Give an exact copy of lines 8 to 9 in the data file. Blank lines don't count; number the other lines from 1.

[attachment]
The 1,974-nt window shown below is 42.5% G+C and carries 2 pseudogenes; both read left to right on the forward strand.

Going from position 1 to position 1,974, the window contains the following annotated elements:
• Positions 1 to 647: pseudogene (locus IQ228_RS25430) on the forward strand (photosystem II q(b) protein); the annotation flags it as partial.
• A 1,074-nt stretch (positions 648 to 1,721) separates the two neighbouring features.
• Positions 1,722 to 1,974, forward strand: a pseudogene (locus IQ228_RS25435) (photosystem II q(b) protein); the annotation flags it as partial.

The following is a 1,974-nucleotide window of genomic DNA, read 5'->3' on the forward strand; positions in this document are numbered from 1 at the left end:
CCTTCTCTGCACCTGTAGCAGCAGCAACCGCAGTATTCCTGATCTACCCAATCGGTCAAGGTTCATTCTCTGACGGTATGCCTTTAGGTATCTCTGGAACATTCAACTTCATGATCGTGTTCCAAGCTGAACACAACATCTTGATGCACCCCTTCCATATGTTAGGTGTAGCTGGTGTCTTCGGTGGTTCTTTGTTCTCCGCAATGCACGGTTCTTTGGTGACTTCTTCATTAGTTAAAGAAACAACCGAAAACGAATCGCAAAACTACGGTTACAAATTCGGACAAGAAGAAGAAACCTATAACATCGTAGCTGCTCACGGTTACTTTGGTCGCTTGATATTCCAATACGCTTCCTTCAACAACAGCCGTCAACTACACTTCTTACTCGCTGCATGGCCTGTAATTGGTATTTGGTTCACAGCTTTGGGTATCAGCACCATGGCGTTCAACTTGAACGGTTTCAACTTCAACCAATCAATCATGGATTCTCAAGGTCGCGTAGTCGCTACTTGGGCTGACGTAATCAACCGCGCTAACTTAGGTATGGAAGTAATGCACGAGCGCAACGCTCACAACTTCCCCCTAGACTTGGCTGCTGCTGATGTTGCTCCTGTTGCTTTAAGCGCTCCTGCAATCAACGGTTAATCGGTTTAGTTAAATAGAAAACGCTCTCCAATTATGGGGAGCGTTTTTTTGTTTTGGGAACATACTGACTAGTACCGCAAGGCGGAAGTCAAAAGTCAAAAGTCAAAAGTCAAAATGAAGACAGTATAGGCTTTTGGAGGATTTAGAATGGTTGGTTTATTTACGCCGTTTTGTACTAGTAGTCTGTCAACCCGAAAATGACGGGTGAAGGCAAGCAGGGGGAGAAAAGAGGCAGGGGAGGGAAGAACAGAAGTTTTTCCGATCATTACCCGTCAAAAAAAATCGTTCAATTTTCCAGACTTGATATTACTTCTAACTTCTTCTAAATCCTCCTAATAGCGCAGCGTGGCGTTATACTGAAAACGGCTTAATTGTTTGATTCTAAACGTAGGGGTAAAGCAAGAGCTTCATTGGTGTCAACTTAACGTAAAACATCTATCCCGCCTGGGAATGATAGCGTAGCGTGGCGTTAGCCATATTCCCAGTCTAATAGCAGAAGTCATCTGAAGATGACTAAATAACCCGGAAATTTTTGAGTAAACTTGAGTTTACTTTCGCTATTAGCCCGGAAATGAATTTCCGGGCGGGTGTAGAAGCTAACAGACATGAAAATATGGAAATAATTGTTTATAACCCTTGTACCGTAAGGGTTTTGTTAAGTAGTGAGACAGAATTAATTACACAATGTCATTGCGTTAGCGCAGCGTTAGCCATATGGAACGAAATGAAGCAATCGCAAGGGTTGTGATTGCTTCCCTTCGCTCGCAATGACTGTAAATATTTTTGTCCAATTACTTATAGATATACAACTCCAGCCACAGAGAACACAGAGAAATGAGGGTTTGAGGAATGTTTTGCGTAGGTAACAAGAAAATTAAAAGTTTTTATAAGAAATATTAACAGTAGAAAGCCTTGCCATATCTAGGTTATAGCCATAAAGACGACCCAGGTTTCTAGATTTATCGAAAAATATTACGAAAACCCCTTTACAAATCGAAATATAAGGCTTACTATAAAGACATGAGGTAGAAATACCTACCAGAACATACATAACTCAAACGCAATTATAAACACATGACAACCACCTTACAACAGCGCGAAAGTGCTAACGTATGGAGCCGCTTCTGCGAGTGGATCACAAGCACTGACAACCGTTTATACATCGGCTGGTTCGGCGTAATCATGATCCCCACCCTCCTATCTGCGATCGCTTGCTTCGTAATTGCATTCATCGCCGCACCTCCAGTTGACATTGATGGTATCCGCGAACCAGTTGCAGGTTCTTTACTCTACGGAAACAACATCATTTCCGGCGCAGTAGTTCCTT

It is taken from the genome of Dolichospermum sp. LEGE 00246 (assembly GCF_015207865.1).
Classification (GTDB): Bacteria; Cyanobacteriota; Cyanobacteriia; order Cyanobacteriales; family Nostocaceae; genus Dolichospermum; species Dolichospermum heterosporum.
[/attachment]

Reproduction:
It is taken from the genome of Dolichospermum sp. LEGE 00246 (assembly GCF_015207865.1).
Classification (GTDB): Bacteria; Cyanobacteriota; Cyanobacteriia; order Cyanobacteriales; family Nostocaceae; genus Dolichospermum; species Dolichospermum heterosporum.